The most striking revelation emerging from Nepra’s investigation into the affairs of K-Electric is that the transmission and distribution system of the utility is not capable of handling much more than 2,200MW.
This is striking because the utility’s management repeatedly points out that it has invested in new generation capacity of more than 1,000MW since taking over.
They also point out that the utility’s future potential as an investment opportunity comes from its growing consumer base. But if the transmission and distribution system has not been upgraded to meet this additional demand, or carry the power from the additional generation capacity, then what exactly has the management been doing?
It is critical for the management to answer this claim made by Nepra’s fact-finding team.
If the claim is true, and the recent experience during Karachi’s heatwave suggests it is, it then implies the management has been investing more in tangible assets to build the balance sheet of the company and increase its sale price, than in its transmission and distribution capacity whose impact would be less tangible but more beneficial.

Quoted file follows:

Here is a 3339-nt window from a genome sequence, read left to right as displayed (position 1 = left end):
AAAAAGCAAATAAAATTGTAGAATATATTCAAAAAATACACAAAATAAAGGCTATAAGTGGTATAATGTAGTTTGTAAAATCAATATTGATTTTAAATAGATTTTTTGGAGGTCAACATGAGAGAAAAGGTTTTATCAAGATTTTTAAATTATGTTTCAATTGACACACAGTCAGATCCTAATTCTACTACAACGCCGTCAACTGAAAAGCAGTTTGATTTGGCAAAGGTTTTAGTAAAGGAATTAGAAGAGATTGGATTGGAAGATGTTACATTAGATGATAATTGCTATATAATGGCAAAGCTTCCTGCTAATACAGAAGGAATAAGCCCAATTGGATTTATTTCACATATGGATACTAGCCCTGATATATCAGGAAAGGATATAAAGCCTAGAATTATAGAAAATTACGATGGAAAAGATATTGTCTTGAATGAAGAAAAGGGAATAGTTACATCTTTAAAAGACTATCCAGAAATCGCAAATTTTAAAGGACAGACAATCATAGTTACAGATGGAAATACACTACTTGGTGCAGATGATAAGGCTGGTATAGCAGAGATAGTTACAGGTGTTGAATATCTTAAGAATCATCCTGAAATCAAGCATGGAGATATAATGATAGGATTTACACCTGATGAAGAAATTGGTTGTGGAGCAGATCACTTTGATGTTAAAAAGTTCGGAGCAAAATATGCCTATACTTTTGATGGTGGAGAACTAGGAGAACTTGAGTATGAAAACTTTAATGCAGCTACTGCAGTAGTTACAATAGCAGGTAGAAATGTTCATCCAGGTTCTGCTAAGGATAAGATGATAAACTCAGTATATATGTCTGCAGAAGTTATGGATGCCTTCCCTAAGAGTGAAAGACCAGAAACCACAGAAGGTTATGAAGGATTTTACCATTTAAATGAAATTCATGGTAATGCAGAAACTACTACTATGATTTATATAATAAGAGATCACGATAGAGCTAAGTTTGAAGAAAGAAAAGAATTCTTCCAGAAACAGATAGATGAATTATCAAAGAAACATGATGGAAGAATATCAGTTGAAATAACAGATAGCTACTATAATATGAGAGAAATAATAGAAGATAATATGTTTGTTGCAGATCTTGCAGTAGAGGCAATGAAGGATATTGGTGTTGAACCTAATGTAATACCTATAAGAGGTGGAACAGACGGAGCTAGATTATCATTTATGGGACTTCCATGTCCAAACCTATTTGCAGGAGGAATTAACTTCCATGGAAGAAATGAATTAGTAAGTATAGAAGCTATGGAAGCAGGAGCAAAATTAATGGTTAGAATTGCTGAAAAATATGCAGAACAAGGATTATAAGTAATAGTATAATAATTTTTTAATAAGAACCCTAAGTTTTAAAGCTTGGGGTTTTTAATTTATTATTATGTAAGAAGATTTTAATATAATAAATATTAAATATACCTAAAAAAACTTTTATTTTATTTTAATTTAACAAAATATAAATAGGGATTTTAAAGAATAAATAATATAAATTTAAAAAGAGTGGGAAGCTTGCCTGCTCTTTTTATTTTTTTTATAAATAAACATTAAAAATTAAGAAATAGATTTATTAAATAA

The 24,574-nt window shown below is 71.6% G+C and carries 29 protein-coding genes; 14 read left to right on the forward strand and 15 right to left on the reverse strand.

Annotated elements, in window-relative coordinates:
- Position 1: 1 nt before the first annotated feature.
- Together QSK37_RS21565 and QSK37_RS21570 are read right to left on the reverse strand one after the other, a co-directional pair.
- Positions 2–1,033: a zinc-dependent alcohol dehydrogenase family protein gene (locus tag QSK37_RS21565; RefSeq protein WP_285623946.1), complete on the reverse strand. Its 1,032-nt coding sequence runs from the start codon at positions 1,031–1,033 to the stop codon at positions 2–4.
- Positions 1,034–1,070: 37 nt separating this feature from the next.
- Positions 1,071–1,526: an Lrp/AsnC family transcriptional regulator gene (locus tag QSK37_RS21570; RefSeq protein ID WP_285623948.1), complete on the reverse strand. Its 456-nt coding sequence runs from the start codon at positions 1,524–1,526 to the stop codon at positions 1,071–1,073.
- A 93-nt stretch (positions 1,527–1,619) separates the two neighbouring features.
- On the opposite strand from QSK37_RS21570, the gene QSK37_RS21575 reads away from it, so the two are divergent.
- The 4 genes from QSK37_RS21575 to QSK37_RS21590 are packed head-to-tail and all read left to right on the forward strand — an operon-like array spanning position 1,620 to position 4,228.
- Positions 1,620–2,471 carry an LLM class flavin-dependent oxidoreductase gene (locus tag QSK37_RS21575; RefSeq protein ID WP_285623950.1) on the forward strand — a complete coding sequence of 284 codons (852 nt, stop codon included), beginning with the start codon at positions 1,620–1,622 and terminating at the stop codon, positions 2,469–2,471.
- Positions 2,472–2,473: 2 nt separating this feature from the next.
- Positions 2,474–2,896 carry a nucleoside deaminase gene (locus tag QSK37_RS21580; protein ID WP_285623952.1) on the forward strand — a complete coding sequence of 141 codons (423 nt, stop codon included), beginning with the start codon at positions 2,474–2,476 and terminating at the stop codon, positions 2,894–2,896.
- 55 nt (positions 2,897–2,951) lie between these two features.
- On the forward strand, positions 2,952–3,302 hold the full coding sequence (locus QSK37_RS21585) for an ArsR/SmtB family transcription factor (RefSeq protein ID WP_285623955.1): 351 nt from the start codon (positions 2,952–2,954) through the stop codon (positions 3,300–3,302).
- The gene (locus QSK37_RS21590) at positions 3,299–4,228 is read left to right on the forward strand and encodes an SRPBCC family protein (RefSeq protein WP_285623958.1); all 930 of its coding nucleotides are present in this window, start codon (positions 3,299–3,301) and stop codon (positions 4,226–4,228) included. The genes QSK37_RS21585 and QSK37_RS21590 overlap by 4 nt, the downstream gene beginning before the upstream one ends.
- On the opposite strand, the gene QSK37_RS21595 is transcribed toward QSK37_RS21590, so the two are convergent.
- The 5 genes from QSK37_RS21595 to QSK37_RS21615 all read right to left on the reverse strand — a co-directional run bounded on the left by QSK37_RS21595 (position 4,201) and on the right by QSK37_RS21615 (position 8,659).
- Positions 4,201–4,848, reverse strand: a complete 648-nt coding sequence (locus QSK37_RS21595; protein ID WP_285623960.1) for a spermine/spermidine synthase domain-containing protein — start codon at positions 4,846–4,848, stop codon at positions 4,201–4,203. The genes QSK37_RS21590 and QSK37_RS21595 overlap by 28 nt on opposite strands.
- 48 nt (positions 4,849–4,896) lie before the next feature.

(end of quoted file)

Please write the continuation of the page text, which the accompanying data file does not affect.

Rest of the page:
The regulator is clearly struggling to find some leverage over the power utility’s private management. Given the difficulties Nepra is having in exercising any sway over K-Electric, perhaps it is worth asking if the regulator is ready for the privatisation of more distribution companies scheduled for later this year.
Moreover, has the water and power ministry used every lever in its control to influence the decisions made by K-Electric’s management?
For instance, of the three places on the board of the company, how many strong and senior people have been placed on these seats?
And what has been their attendance record at board meetings?
If the management has failed to uphold its promises, the government for its part has also not lived up to its obligations. The sad part is that it is the poorest consumers of Karachi who have paid the price for these failures.
Published in Dawn, July 21st, 2015